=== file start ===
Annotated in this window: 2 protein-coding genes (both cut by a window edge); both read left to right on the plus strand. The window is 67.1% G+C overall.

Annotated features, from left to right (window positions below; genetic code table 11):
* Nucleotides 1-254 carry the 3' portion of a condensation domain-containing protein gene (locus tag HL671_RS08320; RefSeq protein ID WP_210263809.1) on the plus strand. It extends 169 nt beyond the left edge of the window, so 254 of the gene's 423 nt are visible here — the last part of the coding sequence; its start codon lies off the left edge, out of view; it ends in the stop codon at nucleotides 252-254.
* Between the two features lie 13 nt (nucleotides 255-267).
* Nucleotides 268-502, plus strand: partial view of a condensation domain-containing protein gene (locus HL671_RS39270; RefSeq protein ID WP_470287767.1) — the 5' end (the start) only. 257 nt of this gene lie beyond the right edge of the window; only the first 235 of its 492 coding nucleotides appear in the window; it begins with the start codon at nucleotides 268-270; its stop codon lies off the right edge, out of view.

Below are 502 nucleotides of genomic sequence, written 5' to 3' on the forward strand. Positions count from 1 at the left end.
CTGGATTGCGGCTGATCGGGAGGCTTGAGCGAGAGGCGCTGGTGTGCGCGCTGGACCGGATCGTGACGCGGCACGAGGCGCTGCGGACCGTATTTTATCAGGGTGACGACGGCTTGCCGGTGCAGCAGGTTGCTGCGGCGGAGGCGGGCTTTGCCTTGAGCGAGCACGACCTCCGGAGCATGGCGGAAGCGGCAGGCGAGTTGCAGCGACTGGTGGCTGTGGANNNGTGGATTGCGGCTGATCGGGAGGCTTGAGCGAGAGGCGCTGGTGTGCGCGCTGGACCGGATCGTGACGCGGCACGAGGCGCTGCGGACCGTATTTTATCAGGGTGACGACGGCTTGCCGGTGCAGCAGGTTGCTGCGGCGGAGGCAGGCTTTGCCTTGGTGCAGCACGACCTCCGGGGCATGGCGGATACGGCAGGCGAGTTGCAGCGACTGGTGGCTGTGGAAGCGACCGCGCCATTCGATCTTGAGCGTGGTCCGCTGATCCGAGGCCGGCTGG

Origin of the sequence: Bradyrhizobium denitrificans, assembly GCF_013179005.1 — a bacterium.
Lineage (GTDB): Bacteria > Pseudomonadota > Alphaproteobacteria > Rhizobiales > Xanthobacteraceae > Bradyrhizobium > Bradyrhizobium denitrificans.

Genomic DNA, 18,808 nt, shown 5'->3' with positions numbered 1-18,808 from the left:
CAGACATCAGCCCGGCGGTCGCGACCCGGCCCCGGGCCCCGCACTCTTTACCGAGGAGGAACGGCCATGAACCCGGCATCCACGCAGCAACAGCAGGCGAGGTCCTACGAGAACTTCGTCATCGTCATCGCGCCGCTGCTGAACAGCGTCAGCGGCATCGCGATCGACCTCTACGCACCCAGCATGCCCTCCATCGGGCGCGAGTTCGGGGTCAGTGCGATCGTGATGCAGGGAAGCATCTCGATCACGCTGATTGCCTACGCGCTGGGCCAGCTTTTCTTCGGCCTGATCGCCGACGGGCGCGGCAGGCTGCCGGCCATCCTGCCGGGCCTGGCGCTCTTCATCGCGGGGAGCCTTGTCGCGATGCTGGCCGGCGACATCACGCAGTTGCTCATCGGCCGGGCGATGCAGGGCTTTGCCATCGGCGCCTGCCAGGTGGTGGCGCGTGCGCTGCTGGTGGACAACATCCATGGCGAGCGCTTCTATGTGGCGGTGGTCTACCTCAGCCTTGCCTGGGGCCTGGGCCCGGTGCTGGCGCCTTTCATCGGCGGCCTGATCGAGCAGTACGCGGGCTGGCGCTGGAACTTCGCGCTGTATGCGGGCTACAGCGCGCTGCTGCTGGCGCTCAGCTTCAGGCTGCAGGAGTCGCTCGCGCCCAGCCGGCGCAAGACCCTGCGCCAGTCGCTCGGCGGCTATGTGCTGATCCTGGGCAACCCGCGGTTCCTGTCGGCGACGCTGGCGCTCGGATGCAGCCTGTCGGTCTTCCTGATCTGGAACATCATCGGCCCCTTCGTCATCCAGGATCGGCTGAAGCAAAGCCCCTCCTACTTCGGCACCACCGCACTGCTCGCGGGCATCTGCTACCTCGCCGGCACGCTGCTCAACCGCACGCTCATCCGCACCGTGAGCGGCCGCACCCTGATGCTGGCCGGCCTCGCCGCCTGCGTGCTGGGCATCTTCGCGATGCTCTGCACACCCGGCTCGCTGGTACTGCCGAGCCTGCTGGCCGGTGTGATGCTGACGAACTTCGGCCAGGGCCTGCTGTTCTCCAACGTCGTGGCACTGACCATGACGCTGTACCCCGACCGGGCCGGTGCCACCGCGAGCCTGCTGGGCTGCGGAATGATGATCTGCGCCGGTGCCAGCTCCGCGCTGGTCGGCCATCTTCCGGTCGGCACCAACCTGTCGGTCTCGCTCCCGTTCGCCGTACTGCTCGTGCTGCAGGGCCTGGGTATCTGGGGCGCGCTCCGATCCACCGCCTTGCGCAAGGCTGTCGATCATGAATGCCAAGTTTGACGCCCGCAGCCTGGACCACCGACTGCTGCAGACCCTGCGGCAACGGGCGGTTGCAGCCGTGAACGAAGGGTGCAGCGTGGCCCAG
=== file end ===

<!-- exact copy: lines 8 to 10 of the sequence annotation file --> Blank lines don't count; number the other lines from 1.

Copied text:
Origin of the sequence: Bradyrhizobium denitrificans, assembly GCF_013179005.1 — a bacterium.
Lineage (GTDB): Bacteria > Pseudomonadota > Alphaproteobacteria > Rhizobiales > Xanthobacteraceae > Bradyrhizobium > Bradyrhizobium denitrificans.

Genomic DNA, 18,808 nt, shown 5'->3' with positions numbered 1-18,808 from the left: